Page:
Neither national holidays nor summer festivals or travel plans could stop an influx of talent from stopping by the Paste Studio in New York City last month. We welcomed a range of artists playing everything from dobros and pedal steels to hubcaps-embedded resonators to traditional acoustic and electric guitars to play all kinds of tunes. Check out five of our favorite studio sessions from July 2017 below.
Julian Lage is known as a jazz guitar prodigy and Chris “Critter” Eldridge is recognized for his work in nu-grass supergroup The Punch Brothers and The Infamous Stringdusters. Together, however, the two six-string slingers mesh their noted styles into genre-pushing territory that’s objectively virtuosic. When Lage and Eldridge came to the studio, they played three songs off their second LP, Mount Royal, including two instruments and an Americana standard with vocals by Eldridge. —Hilary Saunders
Sara Evans has spent the last two decades generating country hits, releasing a total of nine albums with songs climbing up Billboard’s Hot Country Songs and crossing over into the Billboard Hot 100 charts. But for Evans, making music is a family affair. Her younger sister, Lesley, performs background vocals in the studio and on tour with her. Her sister Ashley and her daughter Olivia also sang on Evans’ latest album, Words, while her brother Matt plays guitar in her band. Sara, Lesley and bandmates stopped by Paste Studios last week to perform several tracks off of Words, including the first single, “Marquee Sign.” — Katherine Logan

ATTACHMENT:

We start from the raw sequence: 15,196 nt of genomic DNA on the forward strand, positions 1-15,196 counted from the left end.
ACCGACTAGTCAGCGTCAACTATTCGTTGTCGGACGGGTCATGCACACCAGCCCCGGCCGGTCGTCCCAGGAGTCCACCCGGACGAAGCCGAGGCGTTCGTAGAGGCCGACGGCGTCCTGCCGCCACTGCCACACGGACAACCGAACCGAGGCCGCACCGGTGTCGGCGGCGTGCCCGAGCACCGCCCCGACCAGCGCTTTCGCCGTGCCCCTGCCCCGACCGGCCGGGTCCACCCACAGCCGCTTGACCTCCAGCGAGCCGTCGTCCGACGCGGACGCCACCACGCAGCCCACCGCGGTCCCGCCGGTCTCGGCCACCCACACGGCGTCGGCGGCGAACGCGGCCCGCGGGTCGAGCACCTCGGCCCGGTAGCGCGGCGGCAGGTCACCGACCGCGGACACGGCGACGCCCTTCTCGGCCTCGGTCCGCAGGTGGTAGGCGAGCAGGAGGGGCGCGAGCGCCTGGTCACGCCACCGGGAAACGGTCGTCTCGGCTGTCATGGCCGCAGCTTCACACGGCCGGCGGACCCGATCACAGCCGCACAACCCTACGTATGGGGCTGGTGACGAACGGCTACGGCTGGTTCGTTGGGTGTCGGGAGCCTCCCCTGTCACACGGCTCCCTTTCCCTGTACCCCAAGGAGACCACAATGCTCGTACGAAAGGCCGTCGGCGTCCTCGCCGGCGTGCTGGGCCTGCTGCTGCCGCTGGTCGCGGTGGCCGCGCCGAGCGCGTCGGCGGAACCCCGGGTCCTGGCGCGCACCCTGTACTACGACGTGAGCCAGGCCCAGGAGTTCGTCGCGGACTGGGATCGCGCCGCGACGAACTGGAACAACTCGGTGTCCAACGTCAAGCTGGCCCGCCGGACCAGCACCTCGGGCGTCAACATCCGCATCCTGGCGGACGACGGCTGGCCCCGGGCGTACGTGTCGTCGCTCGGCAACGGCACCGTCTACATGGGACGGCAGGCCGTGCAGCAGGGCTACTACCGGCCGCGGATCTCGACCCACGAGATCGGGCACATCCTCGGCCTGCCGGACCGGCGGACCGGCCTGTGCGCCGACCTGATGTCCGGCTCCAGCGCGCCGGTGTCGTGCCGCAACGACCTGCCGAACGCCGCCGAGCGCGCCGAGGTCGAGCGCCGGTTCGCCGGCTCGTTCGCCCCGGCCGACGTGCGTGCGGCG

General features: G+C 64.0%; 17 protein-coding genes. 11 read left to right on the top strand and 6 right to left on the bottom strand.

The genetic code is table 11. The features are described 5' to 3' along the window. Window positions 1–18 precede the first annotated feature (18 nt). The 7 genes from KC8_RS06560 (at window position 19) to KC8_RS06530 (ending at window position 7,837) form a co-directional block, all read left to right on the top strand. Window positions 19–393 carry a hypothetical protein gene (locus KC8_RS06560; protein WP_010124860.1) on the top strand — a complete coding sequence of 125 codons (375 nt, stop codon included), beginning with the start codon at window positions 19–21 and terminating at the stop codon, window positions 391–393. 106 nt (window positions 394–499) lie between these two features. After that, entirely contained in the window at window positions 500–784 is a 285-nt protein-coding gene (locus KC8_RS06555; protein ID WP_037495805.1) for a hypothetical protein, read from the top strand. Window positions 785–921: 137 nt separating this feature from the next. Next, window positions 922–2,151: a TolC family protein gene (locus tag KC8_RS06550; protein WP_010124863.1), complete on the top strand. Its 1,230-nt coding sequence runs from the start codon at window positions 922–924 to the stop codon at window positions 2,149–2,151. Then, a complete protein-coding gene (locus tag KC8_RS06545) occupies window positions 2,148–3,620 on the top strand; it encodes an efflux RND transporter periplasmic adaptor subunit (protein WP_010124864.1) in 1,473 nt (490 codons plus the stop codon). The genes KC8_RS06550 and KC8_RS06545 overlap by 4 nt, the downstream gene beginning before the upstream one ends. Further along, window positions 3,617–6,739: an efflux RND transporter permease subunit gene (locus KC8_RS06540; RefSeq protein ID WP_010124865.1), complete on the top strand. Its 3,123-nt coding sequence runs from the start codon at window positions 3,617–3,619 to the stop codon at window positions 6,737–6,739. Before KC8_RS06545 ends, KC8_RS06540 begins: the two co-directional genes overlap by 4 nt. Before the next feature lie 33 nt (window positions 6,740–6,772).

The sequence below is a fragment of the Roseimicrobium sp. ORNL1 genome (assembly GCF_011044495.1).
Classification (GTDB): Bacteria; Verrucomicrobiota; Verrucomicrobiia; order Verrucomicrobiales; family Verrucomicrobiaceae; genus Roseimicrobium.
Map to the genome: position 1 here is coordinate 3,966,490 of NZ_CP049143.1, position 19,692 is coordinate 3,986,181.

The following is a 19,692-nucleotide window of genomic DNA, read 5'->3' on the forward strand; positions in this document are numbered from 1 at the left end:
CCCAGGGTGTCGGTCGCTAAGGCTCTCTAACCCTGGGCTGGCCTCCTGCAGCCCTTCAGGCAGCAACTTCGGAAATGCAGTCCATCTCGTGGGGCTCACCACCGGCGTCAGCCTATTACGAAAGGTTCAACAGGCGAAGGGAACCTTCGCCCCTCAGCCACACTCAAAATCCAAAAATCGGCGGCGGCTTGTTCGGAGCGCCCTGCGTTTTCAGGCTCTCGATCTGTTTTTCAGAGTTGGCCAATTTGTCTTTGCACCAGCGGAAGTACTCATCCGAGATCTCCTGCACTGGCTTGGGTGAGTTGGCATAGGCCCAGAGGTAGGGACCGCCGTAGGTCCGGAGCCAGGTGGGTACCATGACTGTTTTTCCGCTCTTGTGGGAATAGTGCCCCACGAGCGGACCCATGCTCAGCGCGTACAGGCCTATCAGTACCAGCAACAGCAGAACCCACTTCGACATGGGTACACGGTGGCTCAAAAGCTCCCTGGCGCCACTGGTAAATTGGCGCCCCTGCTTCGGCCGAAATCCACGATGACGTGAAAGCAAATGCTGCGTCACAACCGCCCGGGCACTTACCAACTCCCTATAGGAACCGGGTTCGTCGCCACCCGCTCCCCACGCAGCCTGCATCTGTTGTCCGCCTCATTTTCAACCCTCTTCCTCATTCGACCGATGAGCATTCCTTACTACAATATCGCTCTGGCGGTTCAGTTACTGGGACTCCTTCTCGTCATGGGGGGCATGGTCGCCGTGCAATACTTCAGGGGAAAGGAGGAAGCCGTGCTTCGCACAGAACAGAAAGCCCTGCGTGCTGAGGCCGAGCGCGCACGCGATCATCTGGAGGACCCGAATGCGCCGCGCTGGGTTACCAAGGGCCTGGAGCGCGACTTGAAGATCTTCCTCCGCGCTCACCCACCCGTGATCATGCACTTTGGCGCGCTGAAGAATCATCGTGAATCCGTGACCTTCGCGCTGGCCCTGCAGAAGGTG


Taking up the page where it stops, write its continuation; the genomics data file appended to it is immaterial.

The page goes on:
Dobro master and 14-time Grammy winner Jerry Douglas visited the Paste Studio, where he offered a few tracks from his new album, What If. We were particularly stuck by his countrified take on “Hey Joe,” which many rock fans simply think of as a Jimi Hendrix hit—the first single from his earth-shattering debut album of 1967, Are You Experienced?. But Douglas gives the murder ballad an up-tempo, bluegrass styling with some jazzy, improvised solos. Check it out below. — Katherine Logan
Back in June, Nicole Atkins gave us a heads up on this Nashville instrumental band, so when they were passing through New York, we jumped on the opportunity to have Steelism play the studio. The band’s newest album, ism is out now and features guest vocals from other Nashvillians and Paste Studio alumni like Tristen and Andrew Combs (whose respective sessions are linked here). —Hilary Saunders
St. Louis-based singer/songwriter Pokey LaFarge stopped by with his six-piece band to perform a couple of tracks off of his latest record, Manic Revelations. LaFarge’s seventh full-length LP represents a departure from his earlier folksy songs, which could’ve been straight out of the Dustbowl era. By incorporating a saxophone player and trumpet player who are versed in traditional and modern jazz, respectively, the band’s sound adopts a more soulful retro vibe evocative of the ‘50s. In fact, LaFarge described the amalgamation of influences they channeled on the first track they performed, “Good Luck Charm,” as “The Kinks meets Cajun meets South City St. Louis.” — Katherine Logan